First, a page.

Plastic, the material that’s found in everything from toys to cars, has become a bit of an environmental issue. However, with a breakthrough at Harvard, it may be soon changing its ways.
Taking a number of centuries to break down, petroleum-based plastic is quickly filling up our landfills, and even making its ways into the environment. According to Columbia University, roughly 34 billion tons of plastic waste is generated each year in the United States alone. With only 7 percent of that material being properly recycled, it is far from sustainable. There are also an estimated 100 million tons of the material circulating the world’s oceans, which continue to pose a threat to marine life and the food-chain.
While so-called “wonder-materials” such as bioplastics have been developed to combat the issue at hand, they do not completely break down in the environment. More-so, they are limited to use in packaging materials and food containers due to their limited structural properties.
However, researchers at Harvard’s Wyss Institute for Biologically Inspired Engineering have isolated a new bioplastic from the shells of shrimp. Primarily composed of chitosan, the main ingredient in the shells of crustaceans, this new material has been dubbed “Shrilk”.
Shrilk has the benefit of being cheap and easy to manufacture, all whilst maintaining a degree of strength. This means that for the first time, a renewable material can be used to make large, 3D objects using traditional manufacturing molds. Objects made of Shrilk can thus be mass-produced, and replace the plastic found in our trash bags, packaging, and diapers.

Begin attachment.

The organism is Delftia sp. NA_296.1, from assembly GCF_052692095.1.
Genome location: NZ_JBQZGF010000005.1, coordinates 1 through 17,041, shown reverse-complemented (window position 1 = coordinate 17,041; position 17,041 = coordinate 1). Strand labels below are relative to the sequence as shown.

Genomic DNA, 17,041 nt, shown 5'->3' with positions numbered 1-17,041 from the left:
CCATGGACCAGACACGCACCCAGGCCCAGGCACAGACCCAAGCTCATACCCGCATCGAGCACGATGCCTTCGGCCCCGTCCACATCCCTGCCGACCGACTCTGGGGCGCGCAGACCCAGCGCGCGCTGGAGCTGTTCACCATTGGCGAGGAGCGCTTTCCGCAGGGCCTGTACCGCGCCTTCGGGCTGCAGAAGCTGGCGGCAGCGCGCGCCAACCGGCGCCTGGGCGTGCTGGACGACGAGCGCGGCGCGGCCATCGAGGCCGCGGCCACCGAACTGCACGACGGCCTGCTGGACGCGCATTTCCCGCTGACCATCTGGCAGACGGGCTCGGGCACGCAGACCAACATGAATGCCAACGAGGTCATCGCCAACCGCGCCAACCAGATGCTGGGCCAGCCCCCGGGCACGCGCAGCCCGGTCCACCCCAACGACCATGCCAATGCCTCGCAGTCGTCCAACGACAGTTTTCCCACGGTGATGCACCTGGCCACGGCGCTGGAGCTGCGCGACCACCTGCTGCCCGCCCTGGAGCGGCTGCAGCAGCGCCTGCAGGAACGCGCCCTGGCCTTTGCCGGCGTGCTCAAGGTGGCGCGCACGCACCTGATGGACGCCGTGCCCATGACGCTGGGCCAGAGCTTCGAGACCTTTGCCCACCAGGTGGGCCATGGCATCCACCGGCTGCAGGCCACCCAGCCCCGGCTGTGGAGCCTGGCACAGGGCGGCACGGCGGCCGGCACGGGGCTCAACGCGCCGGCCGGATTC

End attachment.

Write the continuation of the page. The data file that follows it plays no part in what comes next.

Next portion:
Speaking this past March, Wyss Director Donald E. Ingber said that “there is an urgent need in many industries for sustainable materials that can be mass produced” and that “our scalable manufacturing method shows that chitosan, which is readily available and inexpensive, can serve as a viable bio-plastic that could potentially be used instead of conventional plastics for numerous industrial applications.”
Unlike traditional plastics, Shrilk will begin to break down within three weeks once discarded. Better yet, the Wyss institute noted that after those three weeks, the material promoted plant growth, as they managed to grow a black-eyed pea plant in soil enriched with the discarded Skrilk.
For the sake of the environment and our planet, hopefully we’ll soon see Shrilk in a product you regularly use. Take a look at the video below to see the material at work.